As reported previously (18, 19), the Kir5.1 subunit was detected mainly as a monomer (Kir5.1: 50 kDa) in all 10 regions (Figure 2). Levels of Kir5.1 were relatively high in the Th and midbrain (Mid) both in Groggy and control rats, but no statistical significances were observed between the two groups (Figure 4).

Figure 4. Regional Expression of Kir5.1 in Groggy Rats
Regional Expression of Kir5.1 in Groggy Rats

Kir5.1 expression was expressed as relative optical density (ROD) to β-actin. fCx, frontal cortex; ptCx, parieto-temporal cortex; otCx, occipito-temporal cortex; St, striatum; Hpc, hippocampus; Th, thalamus; Ht, hypothalamus; Mid, midbrain; P/MO, pons/medulla oblongata; Cer, cerebellum. Each value shows the mean ± SEM of five (Groggy) or six (control) animals.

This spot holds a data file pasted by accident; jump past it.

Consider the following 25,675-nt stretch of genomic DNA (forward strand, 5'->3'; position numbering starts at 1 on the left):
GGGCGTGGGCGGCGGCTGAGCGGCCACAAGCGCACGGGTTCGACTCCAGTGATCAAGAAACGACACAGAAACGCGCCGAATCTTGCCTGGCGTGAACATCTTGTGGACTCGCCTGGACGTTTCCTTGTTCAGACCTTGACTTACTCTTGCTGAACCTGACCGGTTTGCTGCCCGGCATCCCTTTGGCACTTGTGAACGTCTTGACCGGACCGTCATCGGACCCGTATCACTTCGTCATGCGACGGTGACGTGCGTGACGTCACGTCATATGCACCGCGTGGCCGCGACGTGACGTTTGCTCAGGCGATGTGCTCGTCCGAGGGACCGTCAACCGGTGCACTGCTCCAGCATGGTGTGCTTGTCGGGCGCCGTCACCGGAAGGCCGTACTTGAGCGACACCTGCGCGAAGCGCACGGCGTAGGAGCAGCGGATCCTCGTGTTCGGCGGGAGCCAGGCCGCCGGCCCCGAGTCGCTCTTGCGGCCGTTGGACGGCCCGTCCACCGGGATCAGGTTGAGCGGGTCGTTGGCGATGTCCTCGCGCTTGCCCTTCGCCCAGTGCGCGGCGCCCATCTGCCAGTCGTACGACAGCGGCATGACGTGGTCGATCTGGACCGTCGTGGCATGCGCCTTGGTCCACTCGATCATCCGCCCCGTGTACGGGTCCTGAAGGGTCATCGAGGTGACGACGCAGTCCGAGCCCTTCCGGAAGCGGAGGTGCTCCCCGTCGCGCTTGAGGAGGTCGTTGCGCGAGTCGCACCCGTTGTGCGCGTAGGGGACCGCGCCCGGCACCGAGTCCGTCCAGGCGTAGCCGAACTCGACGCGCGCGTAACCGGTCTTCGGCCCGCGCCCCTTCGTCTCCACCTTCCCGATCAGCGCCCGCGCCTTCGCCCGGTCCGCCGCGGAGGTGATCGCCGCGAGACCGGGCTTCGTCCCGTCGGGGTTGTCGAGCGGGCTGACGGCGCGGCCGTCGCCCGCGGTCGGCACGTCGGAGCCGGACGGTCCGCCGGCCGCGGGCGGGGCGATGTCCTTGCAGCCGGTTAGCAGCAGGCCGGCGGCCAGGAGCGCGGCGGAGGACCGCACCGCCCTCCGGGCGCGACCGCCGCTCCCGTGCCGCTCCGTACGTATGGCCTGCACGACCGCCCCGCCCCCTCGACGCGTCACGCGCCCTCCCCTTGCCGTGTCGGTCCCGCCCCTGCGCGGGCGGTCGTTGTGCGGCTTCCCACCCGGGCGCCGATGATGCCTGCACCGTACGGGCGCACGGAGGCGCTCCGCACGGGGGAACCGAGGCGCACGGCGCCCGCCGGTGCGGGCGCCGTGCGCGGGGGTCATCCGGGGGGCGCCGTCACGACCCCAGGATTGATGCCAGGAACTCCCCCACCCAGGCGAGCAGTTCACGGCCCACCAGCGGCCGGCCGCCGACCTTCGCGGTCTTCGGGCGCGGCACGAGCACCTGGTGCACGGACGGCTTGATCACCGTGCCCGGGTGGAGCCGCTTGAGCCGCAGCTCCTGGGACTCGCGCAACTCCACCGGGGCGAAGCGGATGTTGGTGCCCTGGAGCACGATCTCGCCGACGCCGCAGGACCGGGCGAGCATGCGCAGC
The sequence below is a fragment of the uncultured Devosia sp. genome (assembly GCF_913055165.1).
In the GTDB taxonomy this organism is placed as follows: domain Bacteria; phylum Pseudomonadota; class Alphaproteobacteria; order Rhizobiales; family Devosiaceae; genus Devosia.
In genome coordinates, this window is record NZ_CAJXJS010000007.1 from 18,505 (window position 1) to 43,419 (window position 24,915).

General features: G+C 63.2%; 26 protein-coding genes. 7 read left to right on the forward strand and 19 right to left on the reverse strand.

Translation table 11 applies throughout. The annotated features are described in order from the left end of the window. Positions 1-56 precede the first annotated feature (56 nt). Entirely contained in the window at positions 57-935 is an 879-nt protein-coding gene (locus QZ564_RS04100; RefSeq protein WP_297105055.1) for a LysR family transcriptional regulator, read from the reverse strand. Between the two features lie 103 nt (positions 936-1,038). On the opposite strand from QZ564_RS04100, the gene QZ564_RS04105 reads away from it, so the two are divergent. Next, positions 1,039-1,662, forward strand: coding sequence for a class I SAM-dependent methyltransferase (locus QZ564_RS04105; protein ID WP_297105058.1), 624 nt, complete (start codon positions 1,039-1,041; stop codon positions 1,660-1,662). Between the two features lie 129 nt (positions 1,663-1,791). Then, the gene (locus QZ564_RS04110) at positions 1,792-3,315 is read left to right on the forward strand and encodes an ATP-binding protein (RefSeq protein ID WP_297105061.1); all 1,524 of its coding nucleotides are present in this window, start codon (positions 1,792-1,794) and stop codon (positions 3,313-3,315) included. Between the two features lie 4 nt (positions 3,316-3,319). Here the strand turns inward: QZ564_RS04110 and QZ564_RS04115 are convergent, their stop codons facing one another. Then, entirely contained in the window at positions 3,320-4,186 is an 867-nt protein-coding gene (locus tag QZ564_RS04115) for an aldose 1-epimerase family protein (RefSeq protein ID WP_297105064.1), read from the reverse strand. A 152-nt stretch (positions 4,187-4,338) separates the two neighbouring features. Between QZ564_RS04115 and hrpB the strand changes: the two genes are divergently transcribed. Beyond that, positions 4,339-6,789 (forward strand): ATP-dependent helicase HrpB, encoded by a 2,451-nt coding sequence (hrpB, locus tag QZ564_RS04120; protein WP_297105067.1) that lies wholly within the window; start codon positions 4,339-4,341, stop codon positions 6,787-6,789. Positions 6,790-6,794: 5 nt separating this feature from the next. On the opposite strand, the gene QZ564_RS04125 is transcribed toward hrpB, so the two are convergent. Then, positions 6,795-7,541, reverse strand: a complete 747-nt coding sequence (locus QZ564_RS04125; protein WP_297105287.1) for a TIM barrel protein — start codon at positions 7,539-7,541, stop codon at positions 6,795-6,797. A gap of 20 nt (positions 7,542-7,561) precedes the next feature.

4.4. Kir2.1 Expressional Levels in Groggy Rats

The Kir2.1 subunit was detected as a monomer (Kir2.1: 45 kDa) in all 10 regions (Figure 2). The levels of Kir2.1 were relatively high in the Th. However, the Kir2.1 levels in the 10 brain regions were not significantly different between the Groggy and control rats (Figure 5).

Figure 5. Regional Expression of Kir2.1 in Groggy Rats
Regional Expression of Kir2.1 in Groggy Rats

Kir2.1 expression was expressed as relative optical density (ROD) to β-actin. fCx, frontal cortex; ptCx, parieto-temporal cortex; otCx, occipito-temporal cortex; St, striatum; Hpc, hippocampus; Th, thalamus; Ht, hypothalamus; Mid, midbrain; P/MO, pons/medulla oblongata; Cer, cerebellum. Each value shows the mean ± SEM of five (Groggy) or six (control) animals.

5. Discussion